Skip to content

Baldwin Helps Advance Bipartisan Bill to Address Opioid and Fentanyl Crisis

Legislation includes Baldwin-led initiatives to train first responders to prevent overdoses, combat opioid-related infectious diseases, and improve health of expecting mothers and children

WASHINGTON, D.C. – On Tuesday, U.S. Senator Tammy Baldwin helped pass major legislation out of the Health, Education, Labor and Pensions (HELP) Committee to address the opioid and fentanyl crisis by investing in prevention, treatment recovery, and law enforcement efforts. The bipartisan Substance Use-Disorder Prevention that Promotes Opioid Recovery and Treatment for Patients and Communities Reauthorization Act of 2023, or SUPPORT Act included key provisions Senator Baldwin authored to train first responders to prevent overdoses, combat opioid-related infectious diseases, and improve the health of expecting mothers and their children, among other things.

“Too many families know the pain of losing a loved one too soon to a drug overdose or poisoning," said Senator Baldwin. “As we continue to see the sharp rise in poisonings and overdoses caused by synthetic drugs like fentanyl, we need to fight this epidemic on all fronts – making sure that these drugs cannot come into our country, our law enforcement have the resources they need, and our communities have access to life-saving overdose reversal drugs. I am happy to have worked with my Democratic and Republican colleagues to advance this needed legislation, help fight this growing crisis, and save lives.”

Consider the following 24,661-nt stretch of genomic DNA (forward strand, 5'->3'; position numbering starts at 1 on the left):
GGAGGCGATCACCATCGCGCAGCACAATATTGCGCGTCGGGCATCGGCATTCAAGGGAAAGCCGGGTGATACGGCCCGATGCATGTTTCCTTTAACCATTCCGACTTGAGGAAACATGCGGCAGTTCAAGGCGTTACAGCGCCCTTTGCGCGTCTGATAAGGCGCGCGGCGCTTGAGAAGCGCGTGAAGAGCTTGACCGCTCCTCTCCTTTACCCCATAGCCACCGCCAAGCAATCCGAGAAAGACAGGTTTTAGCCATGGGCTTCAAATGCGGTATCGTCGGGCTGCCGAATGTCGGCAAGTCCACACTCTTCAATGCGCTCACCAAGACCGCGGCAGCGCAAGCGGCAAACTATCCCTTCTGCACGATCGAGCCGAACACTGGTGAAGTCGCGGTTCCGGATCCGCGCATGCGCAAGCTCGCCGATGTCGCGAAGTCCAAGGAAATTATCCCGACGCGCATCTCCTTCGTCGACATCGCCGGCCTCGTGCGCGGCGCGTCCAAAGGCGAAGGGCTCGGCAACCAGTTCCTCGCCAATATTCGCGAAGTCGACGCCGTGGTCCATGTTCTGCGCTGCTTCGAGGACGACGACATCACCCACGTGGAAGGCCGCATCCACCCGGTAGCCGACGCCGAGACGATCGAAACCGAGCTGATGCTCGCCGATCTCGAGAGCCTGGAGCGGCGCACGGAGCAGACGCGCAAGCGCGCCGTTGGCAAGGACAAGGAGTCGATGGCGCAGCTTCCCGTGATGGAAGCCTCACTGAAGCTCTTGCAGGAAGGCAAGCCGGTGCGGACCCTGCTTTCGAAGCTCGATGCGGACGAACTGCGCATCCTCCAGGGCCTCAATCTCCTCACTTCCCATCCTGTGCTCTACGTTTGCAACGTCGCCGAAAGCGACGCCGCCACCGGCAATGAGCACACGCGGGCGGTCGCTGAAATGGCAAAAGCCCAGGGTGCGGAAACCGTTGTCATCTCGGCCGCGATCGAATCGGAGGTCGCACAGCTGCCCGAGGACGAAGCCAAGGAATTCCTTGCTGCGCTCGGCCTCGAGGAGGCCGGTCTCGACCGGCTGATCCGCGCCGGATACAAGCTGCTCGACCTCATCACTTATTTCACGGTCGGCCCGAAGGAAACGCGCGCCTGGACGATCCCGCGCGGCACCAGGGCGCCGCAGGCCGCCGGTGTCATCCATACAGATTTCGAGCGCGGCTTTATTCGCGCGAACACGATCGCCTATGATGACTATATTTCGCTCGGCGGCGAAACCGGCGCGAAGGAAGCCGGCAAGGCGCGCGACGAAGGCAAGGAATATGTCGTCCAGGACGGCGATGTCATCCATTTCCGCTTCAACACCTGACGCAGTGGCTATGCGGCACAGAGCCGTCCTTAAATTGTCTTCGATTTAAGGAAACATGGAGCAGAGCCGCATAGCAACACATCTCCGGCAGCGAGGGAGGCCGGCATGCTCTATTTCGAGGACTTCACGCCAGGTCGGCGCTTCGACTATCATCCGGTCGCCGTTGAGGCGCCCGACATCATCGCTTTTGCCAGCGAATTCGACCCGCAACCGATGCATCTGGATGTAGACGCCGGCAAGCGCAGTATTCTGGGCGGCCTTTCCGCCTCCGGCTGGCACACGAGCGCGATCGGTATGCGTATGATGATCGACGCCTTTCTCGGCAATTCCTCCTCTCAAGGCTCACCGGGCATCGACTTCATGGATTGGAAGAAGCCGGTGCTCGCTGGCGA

In response to the opioid epidemic, Congress originally passed the SUPPORT Act in 2018 – legislation that focused on prevention, treatment, and recovery services for opioid misuse, including fentanyl. Now, Congress is working to reauthorize many of the provisions and add to their efforts to combat the opioid and substance use disorder crisis.

The SUPPORT Act incorporates a number of Senator Baldwin’s bipartisan bills, including:

  • Safe Response Act -Bipartisan legislation to ensure that first responders and other essential community members have access to training on how to use life-saving reversal drugs, like naloxone.
  • Bruce’s Law – Bipartisan legislation to bolster federal prevention and education efforts surrounding fentanyl.
  • Eliminating Opioid-Related Infectious Disease Act –  Bipartisan legislation to reauthorize the Centers for Disease Control and Prevention’s (CDC) ongoing initiative to eliminate the risk of infectious disease caused by substance use disorder to continue through 2028.
  • FASD Respect Act – Bipartisan legislation to collect data collection on prenatal smoking, alcohol, and other substance misuse, in addition to the outcomes associated with such activities on children’s health.
  • PACE Act – Bipartisan legislation that codifies a program to support State, territories, Indian Tribes or Tribal organizations, and local governments in carrying out public health activities to prevent or reduce adverse childhood experiences.
  • EFFECTIVE Act – Bipartisan legislation to allow the FDA to deny a new drug application for an opioid analgesic drug on the basis of the drug not being clinically superior to other commercially available drugs.

The SUPPORT Act also includes a key provision that Senator Baldwin advocated for that would reauthorize and improve the CDC’s Overdose Data to Action program to ensure that communities who receive grants as part of the program are able to use funding for emerging substances of concern, such as xylazine.